Facebook Not High On Hemp Advertising

Facebook Not High On Hemp Advertising

Hemp merchants are being hurt by Facebook and Instagram’s tough advertising policies. 

While hemp is only a cannabis derivative and can’t actually get you high, American small-business entrepreneurs are freaking out about ‘unfair’ ad bans. 

As reported on by The New York Post, business owner Mike Goose, who runs a company that makes tortilla chips out of hemp seeds (pictured above) has wigged out over the fact his ads have been rejected by Facebook since 2019. 

He claims that his ads have been disallowed on the basis that they violate Facebook’s ban on “illegal products or services.” 

Though funnily enough, hemp has been completely legal for decades. 

“Every ad was rejected,” said a frustrated Goose. 

“We’re very confused as to why they would reject them given that hemp was legal.”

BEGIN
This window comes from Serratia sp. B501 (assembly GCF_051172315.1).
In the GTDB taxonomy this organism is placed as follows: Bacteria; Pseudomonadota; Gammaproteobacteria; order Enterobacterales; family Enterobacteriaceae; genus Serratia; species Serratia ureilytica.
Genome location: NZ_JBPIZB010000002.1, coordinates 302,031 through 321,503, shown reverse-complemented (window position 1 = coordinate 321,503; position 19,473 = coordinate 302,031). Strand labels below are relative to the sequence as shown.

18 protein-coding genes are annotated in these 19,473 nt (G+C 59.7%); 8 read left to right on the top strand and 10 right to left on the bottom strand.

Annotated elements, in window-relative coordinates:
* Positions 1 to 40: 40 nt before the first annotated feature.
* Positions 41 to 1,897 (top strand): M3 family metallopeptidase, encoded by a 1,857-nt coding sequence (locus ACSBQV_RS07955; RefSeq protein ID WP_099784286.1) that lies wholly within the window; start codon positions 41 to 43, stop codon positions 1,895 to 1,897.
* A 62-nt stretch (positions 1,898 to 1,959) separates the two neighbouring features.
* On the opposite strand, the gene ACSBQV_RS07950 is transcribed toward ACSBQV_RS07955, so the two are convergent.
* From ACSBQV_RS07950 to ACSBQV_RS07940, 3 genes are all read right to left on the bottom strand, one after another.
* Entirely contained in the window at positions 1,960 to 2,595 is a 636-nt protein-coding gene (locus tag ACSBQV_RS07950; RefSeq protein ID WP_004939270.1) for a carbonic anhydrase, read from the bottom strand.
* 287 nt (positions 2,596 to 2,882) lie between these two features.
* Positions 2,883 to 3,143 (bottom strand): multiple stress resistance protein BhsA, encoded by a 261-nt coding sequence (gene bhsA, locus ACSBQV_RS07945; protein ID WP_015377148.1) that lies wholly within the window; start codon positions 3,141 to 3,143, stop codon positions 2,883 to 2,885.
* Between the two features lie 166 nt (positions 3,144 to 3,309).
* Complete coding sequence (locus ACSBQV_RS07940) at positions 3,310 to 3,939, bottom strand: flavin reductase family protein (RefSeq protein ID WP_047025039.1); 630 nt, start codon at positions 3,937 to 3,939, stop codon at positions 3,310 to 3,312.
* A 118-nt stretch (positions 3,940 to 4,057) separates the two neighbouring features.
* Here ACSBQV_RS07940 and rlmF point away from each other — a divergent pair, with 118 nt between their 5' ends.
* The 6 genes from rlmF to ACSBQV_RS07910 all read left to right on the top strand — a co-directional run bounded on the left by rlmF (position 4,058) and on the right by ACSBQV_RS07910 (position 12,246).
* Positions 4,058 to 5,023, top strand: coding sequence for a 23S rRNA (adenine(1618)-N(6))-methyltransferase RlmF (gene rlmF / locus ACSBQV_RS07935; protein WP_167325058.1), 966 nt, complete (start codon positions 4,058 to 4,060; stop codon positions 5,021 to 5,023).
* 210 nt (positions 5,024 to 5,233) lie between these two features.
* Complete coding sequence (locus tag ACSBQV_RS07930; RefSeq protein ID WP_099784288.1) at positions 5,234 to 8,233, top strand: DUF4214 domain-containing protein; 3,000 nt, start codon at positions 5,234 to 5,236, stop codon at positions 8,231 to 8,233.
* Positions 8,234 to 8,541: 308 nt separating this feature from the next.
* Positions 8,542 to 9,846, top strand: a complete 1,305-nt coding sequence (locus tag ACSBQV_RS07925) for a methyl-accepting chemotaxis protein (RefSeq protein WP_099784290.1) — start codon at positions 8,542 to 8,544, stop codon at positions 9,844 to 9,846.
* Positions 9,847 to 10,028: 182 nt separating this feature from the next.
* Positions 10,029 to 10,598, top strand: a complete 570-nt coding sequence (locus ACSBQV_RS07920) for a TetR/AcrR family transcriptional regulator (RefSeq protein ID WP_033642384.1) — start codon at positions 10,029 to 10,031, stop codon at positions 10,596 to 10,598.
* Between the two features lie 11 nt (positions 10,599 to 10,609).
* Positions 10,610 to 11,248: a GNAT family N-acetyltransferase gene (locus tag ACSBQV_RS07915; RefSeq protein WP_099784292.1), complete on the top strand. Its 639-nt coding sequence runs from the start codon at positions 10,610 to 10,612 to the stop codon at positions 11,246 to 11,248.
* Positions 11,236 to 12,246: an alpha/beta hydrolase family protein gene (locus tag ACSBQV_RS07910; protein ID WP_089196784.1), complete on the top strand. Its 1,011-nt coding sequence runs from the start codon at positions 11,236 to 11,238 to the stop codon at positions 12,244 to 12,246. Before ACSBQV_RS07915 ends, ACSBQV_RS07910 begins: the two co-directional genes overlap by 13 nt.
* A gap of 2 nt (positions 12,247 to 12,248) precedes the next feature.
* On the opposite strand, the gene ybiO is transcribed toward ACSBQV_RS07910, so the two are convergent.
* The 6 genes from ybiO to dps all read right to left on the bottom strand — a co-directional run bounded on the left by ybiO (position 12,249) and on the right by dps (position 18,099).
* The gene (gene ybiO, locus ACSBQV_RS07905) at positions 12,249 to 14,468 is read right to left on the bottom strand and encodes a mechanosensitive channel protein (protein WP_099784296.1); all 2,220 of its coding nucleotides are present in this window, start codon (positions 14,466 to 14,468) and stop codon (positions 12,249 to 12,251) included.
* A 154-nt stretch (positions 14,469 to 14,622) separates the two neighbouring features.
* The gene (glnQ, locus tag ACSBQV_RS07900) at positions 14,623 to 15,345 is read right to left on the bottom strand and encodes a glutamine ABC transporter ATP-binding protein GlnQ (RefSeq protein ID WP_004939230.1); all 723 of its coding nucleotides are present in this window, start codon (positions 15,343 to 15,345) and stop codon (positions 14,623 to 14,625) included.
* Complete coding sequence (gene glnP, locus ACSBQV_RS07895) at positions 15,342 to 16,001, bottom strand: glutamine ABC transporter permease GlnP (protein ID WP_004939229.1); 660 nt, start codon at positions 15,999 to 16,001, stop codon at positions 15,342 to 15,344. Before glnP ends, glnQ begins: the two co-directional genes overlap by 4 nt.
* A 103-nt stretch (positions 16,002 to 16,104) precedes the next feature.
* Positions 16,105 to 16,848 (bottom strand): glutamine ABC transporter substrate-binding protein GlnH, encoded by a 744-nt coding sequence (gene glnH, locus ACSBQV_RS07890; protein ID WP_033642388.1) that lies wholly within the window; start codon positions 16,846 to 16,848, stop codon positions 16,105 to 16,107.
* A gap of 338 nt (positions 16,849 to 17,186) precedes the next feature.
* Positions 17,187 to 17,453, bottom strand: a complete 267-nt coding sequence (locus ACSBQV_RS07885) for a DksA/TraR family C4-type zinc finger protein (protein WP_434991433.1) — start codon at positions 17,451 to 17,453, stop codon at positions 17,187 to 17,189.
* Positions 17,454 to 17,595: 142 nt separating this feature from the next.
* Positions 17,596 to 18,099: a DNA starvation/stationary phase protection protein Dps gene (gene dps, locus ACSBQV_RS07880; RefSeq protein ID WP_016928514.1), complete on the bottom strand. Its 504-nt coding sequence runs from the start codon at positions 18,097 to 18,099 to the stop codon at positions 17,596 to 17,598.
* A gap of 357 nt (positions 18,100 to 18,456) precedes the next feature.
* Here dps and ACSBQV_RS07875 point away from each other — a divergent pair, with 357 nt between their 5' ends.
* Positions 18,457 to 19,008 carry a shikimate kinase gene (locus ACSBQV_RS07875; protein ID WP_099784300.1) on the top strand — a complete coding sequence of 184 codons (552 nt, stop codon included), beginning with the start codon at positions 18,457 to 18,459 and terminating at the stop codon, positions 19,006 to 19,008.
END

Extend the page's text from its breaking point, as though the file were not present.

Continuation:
Hoping to get some clarity on the matter, Goose contacted a Facebook support staffer who affirmed him that he wasn’t promoting an illegal substance.

However, the support worker said, “At times some content may get detected related to content that has been marked as unsafe.” 

Citing his biggest issue as getting the company name out in the open, Goose’s accessibility troubles highlight the importance of big tech and small business harmonising. 

66 per cent of small businesses in the US use Facebook for advertising and likewise, 41 per cent use Instagram according to a Statista survey. 

Goose continued to affirm the importance Facebook had on his businesses overall success. 

He said that being a company without a major budget, Facebook’s low-cost geographic and interest-based targeting is a huge difference-maker.

While Meta did not respond to a request for comment by The Post, Meta’s ad rules prohibit “the sale or use of illicit or recreational drugs, or other unsafe substances, products or supplements, as determined by Facebook in its sole discretion.” 

This isn’t the first time Facebook has been criticised for enacting needless ad censorship.

B&T has previously reported about a recent Facebook censorship accusation made by New Zealand-based period underwear brand AWWA.

They claimed that Facebook banned an ad for its products as they featured period blood.




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